We've already mentioned the domed, baffled, sintered iron piston. Quick! Hands up: which other Los Angles based engine manufacturer of the period boasted of a sintered, domed, baffled piston? Well duh, McCoy, naturally. In all three shots above, the piston on the left is from a well used Johnson SS .35; that on the right is from a very, very worn-out McCoy .35 Red Head. There are obvious machining differences. The Johnson has two drilled transfer holes and a crescent cut-out to clear the backplate protrusion at BDC. The McCoy has neither of these features, but it should be noted that the McCoy backplate was cast with a BDC relief for the piston skirt and sold for $5.95 compared to $14.95 for the Johnson. Both pistons are nominally of 0.770" diameter and have identical wrist pins. While there are minor differences evident internally, these could be accounted for in production runs. There is no doubt in my mind that somewhere in LA was a shop specialized in the production of sintered iron parts that supplied McCoy and Dynamic from the same dies.

Look closely at the last photo that shows the interior of the pistons. The granular gunk on the underside of the crowns is not carbon—hopefully there is no combustion taking place inside the crankcase! It would appear that this is a by-product of the crown sealing process mentioned in the introduction.

Just to confuse matters, there was a "36B" engine sold as a cheaper sport engine as the company was shutting down production in '63. As you might guess from the single "B" designation, this engine had only one ball race fitted inside the case, the front race being replaced by a plain bronze bearing [3]. The prop driver of the plain bearing engines (SS and CS) engines was keyed to the shaft via a flat in the conventional "D" manner. The driver of the 36BB and 36B was fitted on a split, tapered cone. This makes it difficult to remove the driver to sight the front bearing for identification purposes.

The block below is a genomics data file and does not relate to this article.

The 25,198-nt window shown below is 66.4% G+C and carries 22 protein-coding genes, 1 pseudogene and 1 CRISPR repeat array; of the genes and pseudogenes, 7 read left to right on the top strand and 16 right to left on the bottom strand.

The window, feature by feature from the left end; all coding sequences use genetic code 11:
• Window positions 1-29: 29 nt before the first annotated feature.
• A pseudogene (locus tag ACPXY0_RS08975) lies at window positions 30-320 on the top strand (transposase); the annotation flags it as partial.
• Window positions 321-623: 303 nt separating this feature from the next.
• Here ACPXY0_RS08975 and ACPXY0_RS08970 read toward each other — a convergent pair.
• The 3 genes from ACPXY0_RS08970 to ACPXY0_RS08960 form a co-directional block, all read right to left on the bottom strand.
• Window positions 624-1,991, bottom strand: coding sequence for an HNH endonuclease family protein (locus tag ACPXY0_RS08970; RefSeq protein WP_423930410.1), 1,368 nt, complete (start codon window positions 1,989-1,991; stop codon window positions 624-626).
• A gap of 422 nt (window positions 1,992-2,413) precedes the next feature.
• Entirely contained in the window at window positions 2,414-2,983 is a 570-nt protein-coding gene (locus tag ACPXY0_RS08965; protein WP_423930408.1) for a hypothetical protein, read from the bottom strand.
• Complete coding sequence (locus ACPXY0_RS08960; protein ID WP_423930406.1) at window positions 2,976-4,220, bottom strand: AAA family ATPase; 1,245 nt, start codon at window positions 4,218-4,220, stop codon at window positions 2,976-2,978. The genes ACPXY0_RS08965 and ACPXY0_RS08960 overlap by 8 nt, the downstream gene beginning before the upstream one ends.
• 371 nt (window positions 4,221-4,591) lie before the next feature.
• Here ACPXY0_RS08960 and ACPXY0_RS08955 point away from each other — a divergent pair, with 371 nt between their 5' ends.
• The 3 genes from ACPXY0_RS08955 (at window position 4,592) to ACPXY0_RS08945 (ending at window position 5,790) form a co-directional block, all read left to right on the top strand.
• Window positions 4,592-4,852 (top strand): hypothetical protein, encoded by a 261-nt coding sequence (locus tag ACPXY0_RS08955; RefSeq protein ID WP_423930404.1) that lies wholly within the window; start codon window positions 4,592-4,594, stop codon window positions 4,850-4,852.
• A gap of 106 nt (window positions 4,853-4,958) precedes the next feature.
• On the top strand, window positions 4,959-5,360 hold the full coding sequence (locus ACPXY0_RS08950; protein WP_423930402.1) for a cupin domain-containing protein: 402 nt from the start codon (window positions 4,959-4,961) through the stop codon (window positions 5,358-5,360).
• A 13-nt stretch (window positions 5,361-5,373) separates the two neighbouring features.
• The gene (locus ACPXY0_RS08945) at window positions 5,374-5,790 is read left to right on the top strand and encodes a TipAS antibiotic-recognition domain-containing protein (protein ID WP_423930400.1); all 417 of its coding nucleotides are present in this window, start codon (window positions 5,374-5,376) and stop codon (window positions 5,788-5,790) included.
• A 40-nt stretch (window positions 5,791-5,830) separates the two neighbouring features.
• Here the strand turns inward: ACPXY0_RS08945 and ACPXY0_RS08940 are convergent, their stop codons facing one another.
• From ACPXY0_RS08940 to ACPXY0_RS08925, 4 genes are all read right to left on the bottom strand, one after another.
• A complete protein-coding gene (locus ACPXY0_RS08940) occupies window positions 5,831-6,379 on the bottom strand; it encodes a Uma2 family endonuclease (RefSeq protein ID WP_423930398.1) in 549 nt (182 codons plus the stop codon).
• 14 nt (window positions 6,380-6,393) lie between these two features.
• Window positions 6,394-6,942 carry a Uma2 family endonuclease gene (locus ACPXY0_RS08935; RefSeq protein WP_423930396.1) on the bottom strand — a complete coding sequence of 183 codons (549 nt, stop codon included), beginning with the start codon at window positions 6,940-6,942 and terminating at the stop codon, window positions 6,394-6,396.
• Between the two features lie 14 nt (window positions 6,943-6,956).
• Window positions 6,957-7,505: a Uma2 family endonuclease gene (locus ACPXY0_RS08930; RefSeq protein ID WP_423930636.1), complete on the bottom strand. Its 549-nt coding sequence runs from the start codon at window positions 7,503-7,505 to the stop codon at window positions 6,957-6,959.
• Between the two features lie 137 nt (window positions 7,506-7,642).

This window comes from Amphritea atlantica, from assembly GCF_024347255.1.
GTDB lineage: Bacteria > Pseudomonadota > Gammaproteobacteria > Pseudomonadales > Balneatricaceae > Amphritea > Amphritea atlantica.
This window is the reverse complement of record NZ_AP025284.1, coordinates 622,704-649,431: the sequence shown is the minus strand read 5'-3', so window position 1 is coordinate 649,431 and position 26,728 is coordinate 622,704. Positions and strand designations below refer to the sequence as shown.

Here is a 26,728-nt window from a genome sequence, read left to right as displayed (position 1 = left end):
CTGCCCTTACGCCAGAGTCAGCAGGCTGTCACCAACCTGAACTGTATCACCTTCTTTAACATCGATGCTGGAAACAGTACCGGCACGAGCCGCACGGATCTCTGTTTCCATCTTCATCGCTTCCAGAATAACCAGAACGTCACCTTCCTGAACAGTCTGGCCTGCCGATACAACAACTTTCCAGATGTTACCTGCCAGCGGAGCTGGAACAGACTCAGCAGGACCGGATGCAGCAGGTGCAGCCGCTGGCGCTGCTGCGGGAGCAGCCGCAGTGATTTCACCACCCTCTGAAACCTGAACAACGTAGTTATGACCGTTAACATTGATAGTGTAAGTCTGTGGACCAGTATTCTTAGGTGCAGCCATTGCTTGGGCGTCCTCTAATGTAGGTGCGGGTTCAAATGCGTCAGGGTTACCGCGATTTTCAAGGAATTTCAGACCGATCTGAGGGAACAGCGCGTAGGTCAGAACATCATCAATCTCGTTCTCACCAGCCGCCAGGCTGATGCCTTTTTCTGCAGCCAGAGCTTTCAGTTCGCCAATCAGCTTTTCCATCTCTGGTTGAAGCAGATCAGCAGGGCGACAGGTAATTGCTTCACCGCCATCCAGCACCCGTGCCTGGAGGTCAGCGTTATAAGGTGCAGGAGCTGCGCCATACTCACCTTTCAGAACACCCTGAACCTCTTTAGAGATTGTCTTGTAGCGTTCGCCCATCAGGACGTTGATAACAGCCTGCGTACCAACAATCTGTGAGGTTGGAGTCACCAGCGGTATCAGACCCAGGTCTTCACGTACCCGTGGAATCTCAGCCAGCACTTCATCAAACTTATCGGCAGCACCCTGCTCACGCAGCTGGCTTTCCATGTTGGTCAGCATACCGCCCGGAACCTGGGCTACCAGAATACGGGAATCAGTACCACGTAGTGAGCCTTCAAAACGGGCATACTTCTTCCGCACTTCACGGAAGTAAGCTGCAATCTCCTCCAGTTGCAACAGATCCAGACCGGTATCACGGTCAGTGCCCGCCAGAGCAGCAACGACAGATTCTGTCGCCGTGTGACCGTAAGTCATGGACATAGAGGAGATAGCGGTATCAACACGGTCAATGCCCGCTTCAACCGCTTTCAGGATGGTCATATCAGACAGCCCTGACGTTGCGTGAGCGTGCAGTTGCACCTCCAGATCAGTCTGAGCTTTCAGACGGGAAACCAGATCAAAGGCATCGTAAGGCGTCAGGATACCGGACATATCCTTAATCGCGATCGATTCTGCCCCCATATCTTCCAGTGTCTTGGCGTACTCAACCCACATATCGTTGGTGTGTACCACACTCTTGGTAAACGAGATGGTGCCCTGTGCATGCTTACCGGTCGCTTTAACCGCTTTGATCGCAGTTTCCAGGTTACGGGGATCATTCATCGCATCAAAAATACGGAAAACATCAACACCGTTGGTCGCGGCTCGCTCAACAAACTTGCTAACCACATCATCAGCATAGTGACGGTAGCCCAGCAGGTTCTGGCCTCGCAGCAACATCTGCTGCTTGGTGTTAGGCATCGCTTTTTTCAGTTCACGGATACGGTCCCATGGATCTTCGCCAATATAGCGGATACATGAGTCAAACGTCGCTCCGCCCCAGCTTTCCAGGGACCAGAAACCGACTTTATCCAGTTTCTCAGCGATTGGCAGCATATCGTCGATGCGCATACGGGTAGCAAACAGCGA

Howard Wilde (Hi) Johnson was a for-real aero engineer. He graduated from Cal Aero during The Depression and worked for Northrop Aviation in the 1940's. He loved all forms of aviation, surviving the Northrop Flying Wing crash that killed Richard DuPont. He was killed in 1981 when he pulled the wings off the sailplane he was piloting [4].

As well as the Johnson engines and model accessories, Dynamic Inc manufactured the Holland Hornet and the short-lived and un-loved Bulldog 09. To go with the Automix throttle, Hi Johnson designed and sold an auto-pitch two blade prop that reduced the pitch as the rpm decreased, the intent being to produce less thrust at higher idle speeds. This unit also featured replaceable blades.

In my neck of the woods in the late 1950's and early 60's, Johnson was the engine to have. In preparing this page, I re-read all of Peter Chinn's Johnson reviews: three in MAN and one in the British magazine, Model Aircraft. Illustrating magazine lead times, this latter one appeared after the company had disappeared (see the Model Engine Review Index page). Chinn always gave the engine top marks [5] and so do I.


[1] Dannels, T: American Model Engine Encyclopedia 1911 to 1975, Country View Enterprises, CO USA, 2005, p123.
[2] annon: Powerplant review: Hi's Radio Mill Proves Potent Yet Docile .35, American Modeler, Condé Nast Publications Inc, NY USA, Volume 57, Number 5, February 1962, p32. American Modeler,
[3] Anderson, FH: Anderson's Blue Book 4th Edition: American Model Airplane Engines 1911-2005, [no publisher stated], USA, 2005, p52.
[4] Thornburg, D: Do You Speak Model Airplane? The Story of Aeromodeling in America, Pony X-Press, New Mexico, USA, 1992, p302.
[5] Chinn, PGF: Engine Review Johnson J-R/C .36, Model Airplane News, Air Age Inc, New York, Vol LXVI, No 3, September 1962, p28.